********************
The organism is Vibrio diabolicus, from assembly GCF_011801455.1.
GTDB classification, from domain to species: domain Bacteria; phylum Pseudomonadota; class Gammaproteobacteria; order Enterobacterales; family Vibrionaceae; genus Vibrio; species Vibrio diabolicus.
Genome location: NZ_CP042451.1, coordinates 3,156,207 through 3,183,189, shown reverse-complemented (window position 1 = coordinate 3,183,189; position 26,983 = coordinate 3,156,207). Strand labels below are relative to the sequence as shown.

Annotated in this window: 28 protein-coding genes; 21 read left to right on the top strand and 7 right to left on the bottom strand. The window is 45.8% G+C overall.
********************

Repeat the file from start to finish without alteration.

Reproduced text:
The organism is Vibrio diabolicus, from assembly GCF_011801455.1.
GTDB classification, from domain to species: domain Bacteria; phylum Pseudomonadota; class Gammaproteobacteria; order Enterobacterales; family Vibrionaceae; genus Vibrio; species Vibrio diabolicus.
Genome location: NZ_CP042451.1, coordinates 3,156,207 through 3,183,189, shown reverse-complemented (window position 1 = coordinate 3,183,189; position 26,983 = coordinate 3,156,207). Strand labels below are relative to the sequence as shown.

Annotated in this window: 28 protein-coding genes; 21 read left to right on the top strand and 7 right to left on the bottom strand. The window is 45.8% G+C overall.